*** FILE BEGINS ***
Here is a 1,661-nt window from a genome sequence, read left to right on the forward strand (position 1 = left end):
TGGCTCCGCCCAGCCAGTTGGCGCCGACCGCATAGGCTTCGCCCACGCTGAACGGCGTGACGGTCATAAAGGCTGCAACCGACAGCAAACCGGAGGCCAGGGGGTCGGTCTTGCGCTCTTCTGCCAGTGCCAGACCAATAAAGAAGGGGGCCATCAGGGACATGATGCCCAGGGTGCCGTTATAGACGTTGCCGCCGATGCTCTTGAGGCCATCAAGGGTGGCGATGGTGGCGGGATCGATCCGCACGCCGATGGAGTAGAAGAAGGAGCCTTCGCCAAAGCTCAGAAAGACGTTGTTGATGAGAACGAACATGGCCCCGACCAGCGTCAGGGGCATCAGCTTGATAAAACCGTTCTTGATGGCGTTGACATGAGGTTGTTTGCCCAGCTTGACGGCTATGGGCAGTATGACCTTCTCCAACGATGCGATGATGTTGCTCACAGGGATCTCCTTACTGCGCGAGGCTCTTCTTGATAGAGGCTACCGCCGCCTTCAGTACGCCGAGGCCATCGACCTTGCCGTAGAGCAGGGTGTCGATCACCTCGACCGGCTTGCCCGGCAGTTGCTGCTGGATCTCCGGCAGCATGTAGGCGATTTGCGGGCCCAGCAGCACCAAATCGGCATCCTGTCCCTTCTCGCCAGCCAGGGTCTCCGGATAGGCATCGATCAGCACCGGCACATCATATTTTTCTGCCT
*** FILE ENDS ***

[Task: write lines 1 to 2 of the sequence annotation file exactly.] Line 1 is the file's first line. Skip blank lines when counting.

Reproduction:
Here is a 1,661-nt window from a genome sequence, read left to right on the forward strand (position 1 = left end):
TGGCTCCGCCCAGCCAGTTGGCGCCGACCGCATAGGCTTCGCCCACGCTGAACGGCGTGACGGTCATAAAGGCTGCAACCGACAGCAAACCGGAGGCCAGGGGGTCGGTCTTGCGCTCTTCTGCCAGTGCCAGACCAATAAAGAAGGGGGCCATCAGGGACATGATGCCCAGGGTGCCGTTATAGACGTTGCCGCCGATGCTCTTGAGGCCATCAAGGGTGGCGATGGTGGCGGGATCGATCCGCACGCCGATGGAGTAGAAGAAGGAGCCTTCGCCAAAGCTCAGAAAGACGTTGTTGATGAGAACGAACATGGCCCCGACCAGCGTCAGGGGCATCAGCTTGATAAAACCGTTCTTGATGGCGTTGACATGAGGTTGTTTGCCCAGCTTGACGGCTATGGGCAGTATGACCTTCTCCAACGATGCGATGATGTTGCTCACAGGGATCTCCTTACTGCGCGAGGCTCTTCTTGATAGAGGCTACCGCCGCCTTCAGTACGCCGAGGCCATCGACCTTGCCGTAGAGCAGGGTGTCGATCACCTCGACCGGCTTGCCCGGCAGTTGCTGCTGGATCTCCGGCAGCATGTAGGCGATTTGCGGGCCCAGCAGCACCAAATCGGCATCCTGTCCCTTCTCGCCAGCCAGGGTCTCCGGATAGGCATCGATCAGCACCGGCACATCATATTTTTCTGCCT